Students do crunches during P.E. class. The whole school participates in the activities at the same time.
Students run through a series of streches, jumps and exercises.
A student runs from the outhouse to the Salvation Army building where the school talent show is being held.
Students cheer on their fellow students during the school's talent show in the Salvation Army building. Like most buildings in the slum, the roof is made of tin.
A class recites a poem to the onlooking students. The Salvation Army building, despite being largely unused, is by far one of the largest open spaces in the entire slum and is constructed of concrete.
Students leap up to answer a question during the talent show.
A student shows her face paint and P.E. shirt during a break in the talent show.
Class 4 performs a memorized reading of Psalm 139 at the talent show.
Njenga dances with a class during their performance. It's very common to see teachers and staff dancing with their students.
Among the most common talents is drumming. Uncommonly good drumming. Most classes have a designated drummer for when they sing.
A blindfolded girl attempts to find a piece of candy with the help of the other student's voices.
Two teachers have fun while participating in a balloon blowing contest in front of the students. The Kwa Watoto teachers form a special relationship with the students and often sing and dance with them.
Students of the Pre-Unit class display their painted faces and perform a song during the school's talent show.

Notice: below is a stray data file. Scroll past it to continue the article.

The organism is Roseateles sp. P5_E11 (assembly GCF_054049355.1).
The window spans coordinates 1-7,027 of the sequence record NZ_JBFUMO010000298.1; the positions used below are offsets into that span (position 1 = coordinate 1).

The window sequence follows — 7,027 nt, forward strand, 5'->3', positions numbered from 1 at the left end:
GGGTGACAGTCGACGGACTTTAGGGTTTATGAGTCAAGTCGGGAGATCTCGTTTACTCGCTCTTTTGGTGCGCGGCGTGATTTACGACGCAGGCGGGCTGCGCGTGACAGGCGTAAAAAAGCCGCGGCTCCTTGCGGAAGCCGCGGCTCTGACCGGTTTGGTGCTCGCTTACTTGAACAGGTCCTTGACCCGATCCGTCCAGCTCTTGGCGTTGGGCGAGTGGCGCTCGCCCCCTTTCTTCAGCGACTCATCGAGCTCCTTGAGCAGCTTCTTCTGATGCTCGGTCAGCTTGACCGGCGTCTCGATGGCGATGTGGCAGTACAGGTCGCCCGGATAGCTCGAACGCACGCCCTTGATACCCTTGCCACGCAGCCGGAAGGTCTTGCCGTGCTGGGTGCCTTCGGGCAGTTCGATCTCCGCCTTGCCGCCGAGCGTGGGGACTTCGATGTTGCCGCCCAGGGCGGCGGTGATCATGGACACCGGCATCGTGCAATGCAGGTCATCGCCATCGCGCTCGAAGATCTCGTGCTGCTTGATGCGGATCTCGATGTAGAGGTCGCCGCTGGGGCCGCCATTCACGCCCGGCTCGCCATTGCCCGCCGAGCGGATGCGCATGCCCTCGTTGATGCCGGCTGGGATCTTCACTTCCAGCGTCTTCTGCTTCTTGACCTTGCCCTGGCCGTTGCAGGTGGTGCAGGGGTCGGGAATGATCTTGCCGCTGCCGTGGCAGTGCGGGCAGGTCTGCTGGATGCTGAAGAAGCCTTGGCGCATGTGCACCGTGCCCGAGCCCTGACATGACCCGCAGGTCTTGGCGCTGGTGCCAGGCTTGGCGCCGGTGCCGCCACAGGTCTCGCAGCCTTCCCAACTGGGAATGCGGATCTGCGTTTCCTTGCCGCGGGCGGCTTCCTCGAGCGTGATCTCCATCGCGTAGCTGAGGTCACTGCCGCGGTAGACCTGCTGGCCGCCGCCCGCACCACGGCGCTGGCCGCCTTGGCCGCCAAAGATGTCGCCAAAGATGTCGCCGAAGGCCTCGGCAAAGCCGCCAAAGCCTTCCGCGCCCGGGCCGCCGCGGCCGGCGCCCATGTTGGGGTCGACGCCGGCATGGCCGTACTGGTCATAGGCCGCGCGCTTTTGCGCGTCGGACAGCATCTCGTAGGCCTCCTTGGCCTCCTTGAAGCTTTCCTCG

A girl wanders in to the talent show off the streets of Jangwani. Like many children, her parents are nowhere in sight as she wanders the slum.
A girl plays drums while the dance club dances in the background with their teacher. Their costumes are made from recyclables.
The drama club performs an emotional poem about the problematic parenting that many of the children face.
The dance club performs. The school has many after-school clubs to learn skills but to also keep the kids in the school environment longer, which most students welcome.
The Head Teacher Michael holds up a Bible as he speaks to his students during their talent show. Kwa Watoto is a Christian school that started in a church in Jangwani.
One of the staff addresses the students. In Kenyan culture, it's common for the authority figures to give a formal greeting or talk.
Before we (their visitors) left, the students each said an individual prayer for the departing friends. During the assembly, the students sang for us, danced with us and recited their school song. Then they prayed for us. It sounded like a swarm of bees. A very, wonderful and emotional swarm.
Thanks again for taking the time to read. You can find out more about EduKenya here.